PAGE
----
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Saint Petersburg court awards $27,000 to transgender woman who was fired after sex change

Saint Petersburg court awards $27,000 to transgender woman who was fired after sex change
A Russian transgender woman has successfully sued her former employer for over 1.85 million rubles ($27,000). Activists say it’s the first time a transgender person has openly defended their labor rights in Russia.

Anastasia Vasilyeva was dismissed in 2017 from her job in a printing company, after she switched genders. As a man, she had worked in the position for more than a decade. The employer justified its decision on the basis that the job of a printer is one of 456 professions prohibited for women in Russia.

Vasilyeva’s contention was that, in her case, there were no issues related to the protection of reproductive health so she should be exempt from the rules. The list of restricted roles is only related to maternity care, birth and care for a newly born child.

In April 2019, a court awarded her 1.85 million rubles in compensation for her forced absence from work and another 10,000 rubles ($150) for “moral damages.”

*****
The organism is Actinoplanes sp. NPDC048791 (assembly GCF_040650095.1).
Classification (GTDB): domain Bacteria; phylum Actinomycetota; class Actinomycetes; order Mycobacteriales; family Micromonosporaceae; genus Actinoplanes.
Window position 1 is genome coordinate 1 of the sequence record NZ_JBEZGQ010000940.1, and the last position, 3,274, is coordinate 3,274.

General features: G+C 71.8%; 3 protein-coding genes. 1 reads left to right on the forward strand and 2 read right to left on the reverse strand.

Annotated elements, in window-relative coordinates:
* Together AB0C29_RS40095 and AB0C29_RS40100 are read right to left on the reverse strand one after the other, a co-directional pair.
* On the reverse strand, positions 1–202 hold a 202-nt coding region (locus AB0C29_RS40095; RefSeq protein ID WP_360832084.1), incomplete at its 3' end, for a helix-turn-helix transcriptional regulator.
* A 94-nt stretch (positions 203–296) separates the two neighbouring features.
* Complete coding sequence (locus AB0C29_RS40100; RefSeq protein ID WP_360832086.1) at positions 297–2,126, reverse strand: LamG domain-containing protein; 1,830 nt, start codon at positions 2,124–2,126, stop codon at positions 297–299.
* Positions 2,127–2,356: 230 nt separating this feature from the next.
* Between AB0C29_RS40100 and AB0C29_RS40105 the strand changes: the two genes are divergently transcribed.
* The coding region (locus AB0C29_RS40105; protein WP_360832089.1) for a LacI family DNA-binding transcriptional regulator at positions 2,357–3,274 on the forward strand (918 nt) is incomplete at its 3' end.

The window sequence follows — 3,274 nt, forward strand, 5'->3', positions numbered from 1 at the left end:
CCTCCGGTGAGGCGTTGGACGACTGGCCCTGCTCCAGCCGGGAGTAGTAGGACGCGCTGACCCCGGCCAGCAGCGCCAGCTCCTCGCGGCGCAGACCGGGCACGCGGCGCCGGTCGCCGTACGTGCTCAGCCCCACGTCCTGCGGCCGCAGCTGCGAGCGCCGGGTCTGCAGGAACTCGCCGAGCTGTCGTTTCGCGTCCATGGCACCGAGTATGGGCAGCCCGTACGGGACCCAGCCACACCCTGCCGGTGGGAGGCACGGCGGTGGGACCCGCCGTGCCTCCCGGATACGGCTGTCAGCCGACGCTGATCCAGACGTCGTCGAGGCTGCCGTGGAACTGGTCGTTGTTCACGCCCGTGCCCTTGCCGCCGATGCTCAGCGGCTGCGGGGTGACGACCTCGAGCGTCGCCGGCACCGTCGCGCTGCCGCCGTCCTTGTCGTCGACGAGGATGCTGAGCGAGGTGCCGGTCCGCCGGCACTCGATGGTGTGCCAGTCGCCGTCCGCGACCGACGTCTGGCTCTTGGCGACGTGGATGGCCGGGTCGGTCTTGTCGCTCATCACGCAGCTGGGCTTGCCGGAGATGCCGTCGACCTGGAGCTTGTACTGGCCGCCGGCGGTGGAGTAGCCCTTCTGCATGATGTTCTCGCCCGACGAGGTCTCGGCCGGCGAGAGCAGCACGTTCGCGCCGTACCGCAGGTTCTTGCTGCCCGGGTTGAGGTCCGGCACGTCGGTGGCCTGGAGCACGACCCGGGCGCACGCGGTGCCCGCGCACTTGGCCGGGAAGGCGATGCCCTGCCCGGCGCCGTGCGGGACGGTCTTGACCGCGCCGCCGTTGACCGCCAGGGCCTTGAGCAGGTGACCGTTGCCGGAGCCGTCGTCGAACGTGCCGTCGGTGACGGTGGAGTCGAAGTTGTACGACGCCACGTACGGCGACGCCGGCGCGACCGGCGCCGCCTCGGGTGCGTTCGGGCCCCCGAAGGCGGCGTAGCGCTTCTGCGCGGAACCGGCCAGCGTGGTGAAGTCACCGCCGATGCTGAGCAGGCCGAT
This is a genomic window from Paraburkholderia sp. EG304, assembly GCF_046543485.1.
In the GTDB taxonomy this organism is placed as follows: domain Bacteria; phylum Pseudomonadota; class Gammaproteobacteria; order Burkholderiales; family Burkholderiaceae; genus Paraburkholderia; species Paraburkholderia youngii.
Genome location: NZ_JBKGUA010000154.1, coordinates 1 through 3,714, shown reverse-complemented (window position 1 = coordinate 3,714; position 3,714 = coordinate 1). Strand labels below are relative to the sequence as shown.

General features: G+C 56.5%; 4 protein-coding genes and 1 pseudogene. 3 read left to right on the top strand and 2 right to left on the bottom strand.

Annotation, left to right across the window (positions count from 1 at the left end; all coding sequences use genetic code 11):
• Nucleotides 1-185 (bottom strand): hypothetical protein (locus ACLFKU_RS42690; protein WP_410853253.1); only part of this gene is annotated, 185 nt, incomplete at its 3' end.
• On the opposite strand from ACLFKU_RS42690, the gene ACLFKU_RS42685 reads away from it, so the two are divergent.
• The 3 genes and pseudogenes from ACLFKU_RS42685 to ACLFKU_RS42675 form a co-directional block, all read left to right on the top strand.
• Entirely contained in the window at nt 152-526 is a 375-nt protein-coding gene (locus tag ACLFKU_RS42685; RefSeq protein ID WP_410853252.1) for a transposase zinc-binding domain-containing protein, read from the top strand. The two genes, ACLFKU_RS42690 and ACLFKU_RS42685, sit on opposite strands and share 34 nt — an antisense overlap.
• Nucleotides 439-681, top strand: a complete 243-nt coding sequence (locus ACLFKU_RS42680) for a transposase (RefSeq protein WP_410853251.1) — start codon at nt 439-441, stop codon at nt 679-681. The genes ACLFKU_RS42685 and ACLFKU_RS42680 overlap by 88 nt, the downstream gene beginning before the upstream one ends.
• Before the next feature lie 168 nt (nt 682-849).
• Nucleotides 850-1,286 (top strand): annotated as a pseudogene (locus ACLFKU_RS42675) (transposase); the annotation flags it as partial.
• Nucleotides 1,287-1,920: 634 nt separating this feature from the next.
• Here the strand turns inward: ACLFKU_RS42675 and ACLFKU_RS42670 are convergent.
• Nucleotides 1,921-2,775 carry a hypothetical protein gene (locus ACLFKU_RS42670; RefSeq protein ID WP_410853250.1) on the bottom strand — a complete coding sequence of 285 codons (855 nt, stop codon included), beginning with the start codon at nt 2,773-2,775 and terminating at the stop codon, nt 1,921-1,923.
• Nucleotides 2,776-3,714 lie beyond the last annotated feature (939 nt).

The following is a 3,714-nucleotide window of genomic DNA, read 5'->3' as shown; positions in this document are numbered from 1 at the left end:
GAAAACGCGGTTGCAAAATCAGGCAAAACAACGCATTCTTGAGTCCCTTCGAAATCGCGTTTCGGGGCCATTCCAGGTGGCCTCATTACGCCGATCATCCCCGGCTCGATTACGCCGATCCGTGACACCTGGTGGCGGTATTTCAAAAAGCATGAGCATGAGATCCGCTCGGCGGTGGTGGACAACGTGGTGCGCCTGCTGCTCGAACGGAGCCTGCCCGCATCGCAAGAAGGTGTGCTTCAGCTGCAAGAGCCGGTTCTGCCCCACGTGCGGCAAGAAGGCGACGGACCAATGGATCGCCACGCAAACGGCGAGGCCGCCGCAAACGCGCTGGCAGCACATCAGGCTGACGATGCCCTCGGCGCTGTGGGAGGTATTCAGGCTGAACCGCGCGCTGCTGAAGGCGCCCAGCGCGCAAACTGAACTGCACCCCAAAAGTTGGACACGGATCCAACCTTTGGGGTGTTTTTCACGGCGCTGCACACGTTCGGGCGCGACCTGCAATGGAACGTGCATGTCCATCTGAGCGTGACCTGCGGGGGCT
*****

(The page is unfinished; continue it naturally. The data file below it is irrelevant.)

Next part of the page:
The printing company appealed the decision but that was struck out on Tuesday by Saint Petersburg City Court, according to LGBT support group Exit, as reported by numerous Russian media outlets.

An official list of 456 professions from 38 industries from which women are banned has been in force since 1974. The latest version, approved in 2000, includes the professions of train driver and long-distance bus driver. The UN believes the practice infringes on women’s rights.

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“Every woman has the right to choose a profession, and the absolute prohibition of such a choice, established in Russia by a list of professions prohibited for women, is a manifestation of discrimination,” Max Olenichev, an adviser to the LGBT foundation ‘Vyhod,’ where Vasilyeva had applied for legal assistance, told news outlet Lenta.

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